In the world of Operating Systems, there has always been a debate on which is the better Operating System, especially for Developers, out of GNU/Linux and Windows. In this module, we will discuss 10 reasons why GNU/Linux is better than Windows.
Table of Contents
GNU/Linux Is Open Source !
When using Windows, you don’t know what’s happening beneath the hood. The source code behind the Operating System is not available for inspection and hence one cannot fully trust Software with respect to Data Privacy where as the source code of GNU/Linux is freely available to anyone who is interested in viewing it. You can not only scrutinize the source code but can also modify it to fit your needs. Since you can actually see what’s the code at work behind running your Operating System, it adds to the credibility of the Operating System.
More Secure !
Since the source code of the Operating System is openly available for review by anyone, it is rigorously examined for potentially deadly bugs, security loopholes or critical vulnerabilities in the Operating System which can be exploited by malicious entities. On discovery of any such threat, it is quickly patched up whereas in case of Windows it might take up a long time for such vulnerabilities to be discovered. It is also more likely to be attacked my Viruses, RATs or any other malicious software.
A Wide Range Of Distros Available
GNU/Linux comes in MANY flavors: from something as Beginner Friendly as Mint/Ubuntu to advanced distributions like Arch/Gentoo. You can choose whichever distribution you deem perfect for your needs and install it on your devices. We also have distros designed for specific purposes to aid us in our tasks. In this regard, Windows fails miserably as it only has a handful of releases and even in sheer numbers, GNU/Linux has a gigantic advantage.
Huge Array Of Packages
Almost all GNU/Linux distributions come with a huge array of software packages. Most Linux distributions have certain Package Managers which can be used to install more free software from the Distro’s repositories. Other than that, you can always install and run a lot of different programs from Github.
In this regard, Windows also has a lot features to offer, especially now that most programs are written with cross platform compatibilty. However, it still has a long way to go before it can even match with the likes of AUR and such.
Best Suited For Programmers
Linux supports almost all of the major programming languages like C, Python, Rust, Ruby, etc. The Linux CLI provides an efficient way of carrying out various tasks which are not natively supported by the Windows Command Line like SSH.
The availability of such a huge number of packages, some of which are exclusively written for Linux, also helps in the development process and the easy installation methods via Package Managers also gives Linux the edge over Windows.
Most GNU/Linux-based distros give you complete control over your Desktop. You can choose from a vast array of Desktop Environments and Window Managers and customize almost every single aspect of it. You can customize your icons, cursors, themes, and whatnot! Windows OS on the other hand does not natively allow for such extensive customizability.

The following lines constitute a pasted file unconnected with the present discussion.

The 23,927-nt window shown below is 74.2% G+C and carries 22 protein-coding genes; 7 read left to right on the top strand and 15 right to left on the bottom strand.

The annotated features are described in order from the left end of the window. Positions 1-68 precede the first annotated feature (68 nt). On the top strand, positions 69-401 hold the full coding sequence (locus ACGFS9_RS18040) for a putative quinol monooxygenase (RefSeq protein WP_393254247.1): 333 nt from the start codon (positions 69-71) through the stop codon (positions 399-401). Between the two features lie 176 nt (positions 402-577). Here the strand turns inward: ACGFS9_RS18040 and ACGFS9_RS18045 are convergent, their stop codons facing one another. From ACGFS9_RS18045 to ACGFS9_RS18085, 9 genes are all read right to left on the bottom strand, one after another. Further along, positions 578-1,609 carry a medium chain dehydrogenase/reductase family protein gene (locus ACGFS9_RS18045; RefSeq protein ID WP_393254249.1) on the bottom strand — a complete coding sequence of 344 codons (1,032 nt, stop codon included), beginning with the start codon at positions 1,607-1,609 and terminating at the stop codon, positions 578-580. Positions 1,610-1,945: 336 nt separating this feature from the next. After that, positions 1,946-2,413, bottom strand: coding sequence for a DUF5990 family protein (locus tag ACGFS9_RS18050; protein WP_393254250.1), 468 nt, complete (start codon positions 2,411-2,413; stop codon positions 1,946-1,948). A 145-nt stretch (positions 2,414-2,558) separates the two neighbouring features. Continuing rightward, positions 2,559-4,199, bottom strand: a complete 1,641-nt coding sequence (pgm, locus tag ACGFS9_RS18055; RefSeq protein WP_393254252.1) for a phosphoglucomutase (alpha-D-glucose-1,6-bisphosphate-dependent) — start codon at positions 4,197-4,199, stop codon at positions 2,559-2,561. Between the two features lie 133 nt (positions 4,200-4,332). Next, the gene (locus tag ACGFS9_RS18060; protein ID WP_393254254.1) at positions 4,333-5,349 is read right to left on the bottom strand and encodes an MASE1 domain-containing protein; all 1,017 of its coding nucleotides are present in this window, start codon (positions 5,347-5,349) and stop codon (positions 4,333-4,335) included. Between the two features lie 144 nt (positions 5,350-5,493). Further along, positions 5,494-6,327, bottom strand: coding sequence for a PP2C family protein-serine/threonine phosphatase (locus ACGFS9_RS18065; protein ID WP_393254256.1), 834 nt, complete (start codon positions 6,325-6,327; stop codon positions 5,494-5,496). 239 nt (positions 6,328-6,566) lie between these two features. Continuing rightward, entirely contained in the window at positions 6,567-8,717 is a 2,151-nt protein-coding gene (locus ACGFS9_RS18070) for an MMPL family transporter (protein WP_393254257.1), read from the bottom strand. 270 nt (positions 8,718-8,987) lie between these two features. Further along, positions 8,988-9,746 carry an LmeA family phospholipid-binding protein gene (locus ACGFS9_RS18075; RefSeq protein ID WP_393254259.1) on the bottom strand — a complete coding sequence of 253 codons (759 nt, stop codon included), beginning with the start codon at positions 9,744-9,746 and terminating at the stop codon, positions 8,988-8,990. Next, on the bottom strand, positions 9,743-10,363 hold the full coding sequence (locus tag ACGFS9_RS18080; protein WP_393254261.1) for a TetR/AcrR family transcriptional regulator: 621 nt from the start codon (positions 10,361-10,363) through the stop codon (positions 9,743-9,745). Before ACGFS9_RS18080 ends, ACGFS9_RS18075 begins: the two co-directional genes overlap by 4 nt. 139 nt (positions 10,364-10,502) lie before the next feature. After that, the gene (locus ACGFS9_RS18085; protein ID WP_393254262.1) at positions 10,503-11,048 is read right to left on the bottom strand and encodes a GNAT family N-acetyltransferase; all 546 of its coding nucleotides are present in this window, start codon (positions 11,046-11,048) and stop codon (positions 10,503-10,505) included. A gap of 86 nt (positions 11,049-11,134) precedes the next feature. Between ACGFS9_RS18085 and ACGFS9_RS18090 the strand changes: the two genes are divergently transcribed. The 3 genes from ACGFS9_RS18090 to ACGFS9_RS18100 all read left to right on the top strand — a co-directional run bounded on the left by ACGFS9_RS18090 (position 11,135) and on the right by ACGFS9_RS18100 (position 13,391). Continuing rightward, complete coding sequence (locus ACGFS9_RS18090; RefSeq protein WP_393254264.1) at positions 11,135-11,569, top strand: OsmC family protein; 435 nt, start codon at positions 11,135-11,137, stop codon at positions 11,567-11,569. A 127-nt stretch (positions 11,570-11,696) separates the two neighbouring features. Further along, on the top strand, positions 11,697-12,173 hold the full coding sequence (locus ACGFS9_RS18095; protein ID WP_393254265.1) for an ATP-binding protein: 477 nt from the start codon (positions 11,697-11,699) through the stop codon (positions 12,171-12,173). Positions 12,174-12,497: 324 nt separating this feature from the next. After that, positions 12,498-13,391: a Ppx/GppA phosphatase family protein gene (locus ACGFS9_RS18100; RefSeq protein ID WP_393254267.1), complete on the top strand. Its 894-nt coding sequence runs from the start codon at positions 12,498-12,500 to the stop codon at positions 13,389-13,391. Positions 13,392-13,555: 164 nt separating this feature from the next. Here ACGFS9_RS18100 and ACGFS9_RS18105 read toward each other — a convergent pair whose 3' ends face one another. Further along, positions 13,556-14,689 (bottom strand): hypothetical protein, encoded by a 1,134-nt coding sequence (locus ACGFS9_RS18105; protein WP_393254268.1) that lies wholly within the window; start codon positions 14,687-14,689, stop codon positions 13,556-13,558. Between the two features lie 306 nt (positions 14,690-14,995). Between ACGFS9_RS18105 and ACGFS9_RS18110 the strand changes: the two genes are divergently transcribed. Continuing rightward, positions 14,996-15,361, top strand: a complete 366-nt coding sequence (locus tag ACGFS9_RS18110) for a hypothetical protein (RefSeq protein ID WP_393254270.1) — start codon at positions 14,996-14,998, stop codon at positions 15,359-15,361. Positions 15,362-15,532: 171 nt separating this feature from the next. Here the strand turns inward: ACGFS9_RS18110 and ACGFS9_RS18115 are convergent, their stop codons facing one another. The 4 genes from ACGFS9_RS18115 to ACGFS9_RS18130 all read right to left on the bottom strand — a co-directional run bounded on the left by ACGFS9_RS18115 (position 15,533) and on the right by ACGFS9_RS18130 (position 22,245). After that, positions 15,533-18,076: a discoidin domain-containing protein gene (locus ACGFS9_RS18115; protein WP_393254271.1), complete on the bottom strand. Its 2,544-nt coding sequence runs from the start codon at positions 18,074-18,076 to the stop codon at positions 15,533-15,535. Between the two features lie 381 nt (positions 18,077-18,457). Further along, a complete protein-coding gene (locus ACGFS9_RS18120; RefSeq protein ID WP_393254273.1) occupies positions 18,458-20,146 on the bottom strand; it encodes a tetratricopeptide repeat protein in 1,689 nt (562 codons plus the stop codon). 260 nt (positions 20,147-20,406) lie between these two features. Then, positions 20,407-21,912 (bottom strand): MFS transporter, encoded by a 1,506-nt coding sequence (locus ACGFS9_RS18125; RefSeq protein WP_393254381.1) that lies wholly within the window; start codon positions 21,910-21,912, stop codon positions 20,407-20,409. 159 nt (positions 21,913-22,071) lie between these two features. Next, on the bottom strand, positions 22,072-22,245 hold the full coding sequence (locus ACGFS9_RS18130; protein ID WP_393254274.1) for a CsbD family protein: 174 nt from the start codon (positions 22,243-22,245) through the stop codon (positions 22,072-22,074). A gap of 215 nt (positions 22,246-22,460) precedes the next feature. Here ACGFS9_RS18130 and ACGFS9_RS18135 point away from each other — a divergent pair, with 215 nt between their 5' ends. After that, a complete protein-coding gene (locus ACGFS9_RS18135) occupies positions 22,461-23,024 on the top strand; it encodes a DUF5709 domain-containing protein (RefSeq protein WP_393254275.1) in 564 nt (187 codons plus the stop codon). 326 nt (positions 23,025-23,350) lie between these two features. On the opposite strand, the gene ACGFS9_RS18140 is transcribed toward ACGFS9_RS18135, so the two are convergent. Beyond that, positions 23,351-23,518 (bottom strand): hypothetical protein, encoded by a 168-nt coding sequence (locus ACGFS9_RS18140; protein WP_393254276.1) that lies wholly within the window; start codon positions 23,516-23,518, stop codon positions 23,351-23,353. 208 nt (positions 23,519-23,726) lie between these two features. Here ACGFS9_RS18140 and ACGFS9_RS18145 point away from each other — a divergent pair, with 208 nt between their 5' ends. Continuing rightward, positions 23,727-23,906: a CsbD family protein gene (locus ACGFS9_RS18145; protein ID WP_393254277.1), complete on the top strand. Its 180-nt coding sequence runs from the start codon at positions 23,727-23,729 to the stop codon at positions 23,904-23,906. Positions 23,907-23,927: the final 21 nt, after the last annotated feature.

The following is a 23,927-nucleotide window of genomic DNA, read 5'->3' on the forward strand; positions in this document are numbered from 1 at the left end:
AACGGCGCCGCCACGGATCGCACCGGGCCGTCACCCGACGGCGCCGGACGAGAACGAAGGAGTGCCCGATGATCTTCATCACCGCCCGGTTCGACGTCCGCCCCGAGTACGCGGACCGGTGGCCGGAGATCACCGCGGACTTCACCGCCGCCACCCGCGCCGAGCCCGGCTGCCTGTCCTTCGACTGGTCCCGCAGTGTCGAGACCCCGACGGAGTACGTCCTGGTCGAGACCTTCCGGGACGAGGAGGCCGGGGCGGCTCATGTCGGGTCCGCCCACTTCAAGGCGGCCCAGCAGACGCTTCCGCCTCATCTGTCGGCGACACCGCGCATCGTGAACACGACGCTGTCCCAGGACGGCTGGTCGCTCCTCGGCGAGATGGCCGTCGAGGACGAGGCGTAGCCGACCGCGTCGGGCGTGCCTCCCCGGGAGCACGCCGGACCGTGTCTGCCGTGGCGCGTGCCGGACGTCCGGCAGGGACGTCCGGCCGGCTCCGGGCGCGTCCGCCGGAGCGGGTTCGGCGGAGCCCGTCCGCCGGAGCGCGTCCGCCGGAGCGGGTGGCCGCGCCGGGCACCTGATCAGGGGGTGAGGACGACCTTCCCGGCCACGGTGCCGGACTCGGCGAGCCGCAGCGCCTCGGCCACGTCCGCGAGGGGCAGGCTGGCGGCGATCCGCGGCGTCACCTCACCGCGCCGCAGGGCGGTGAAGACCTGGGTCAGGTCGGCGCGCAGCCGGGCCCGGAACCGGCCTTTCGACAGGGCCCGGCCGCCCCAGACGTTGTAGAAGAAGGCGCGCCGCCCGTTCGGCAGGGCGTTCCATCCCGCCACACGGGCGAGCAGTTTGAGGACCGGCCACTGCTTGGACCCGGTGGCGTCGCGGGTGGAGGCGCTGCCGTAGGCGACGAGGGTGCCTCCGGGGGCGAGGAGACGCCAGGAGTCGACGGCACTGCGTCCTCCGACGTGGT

Supports Many Different Platforms
Linux can run on a lot of platforms: from big cloud servers to pocket android phones to even embedded devices in some cases whereas Windows is limited to mostly Desktops and Personal Computers (and Phones, but that is too statistically insignificant to be considered!)
Windows has its own server images as well but they aren’t even half as popular as Linux servers which keep dominating the field.
Easier On The Hardware
Linux can revive old computers with age-old hardware. There are some distributions that can run on as little as 256MB of RAM, unlike Windows which has certain minimum hardware requirements.
Even on high-end systems, Linux facilitates more efficient resource utilization than Windows and hence the majority of the servers these days run Linux as compared to Windows.
Updating packages and software on Linux is extremely easy and is usually a one line command. The updating procedure is very smooth and efficient and it’s completely upto the user’s choice which packages to updates and when, unlike Windows which forces it’s updates on the users and reboots the machine, thereby hindering the user’s workflow.
You can carry around your Linux Distro on a hard drive or a portable USB and take it wherever you want. You can even encrypt it for security and boot from it when required. Windows lacks tremendously in this aspect. You can carry most distros on your pendrives having as low as 8GB of storage, something Windows is a long way away from achieving in the foreseeable future.
Apart from all the topic listed, there are still many domains where Linux exceeds Windows. It even has an extensive Community which you can turn to for support in case you get stuck and if you are into anything Software, I highly recommend you switch to Linux as your daily driver.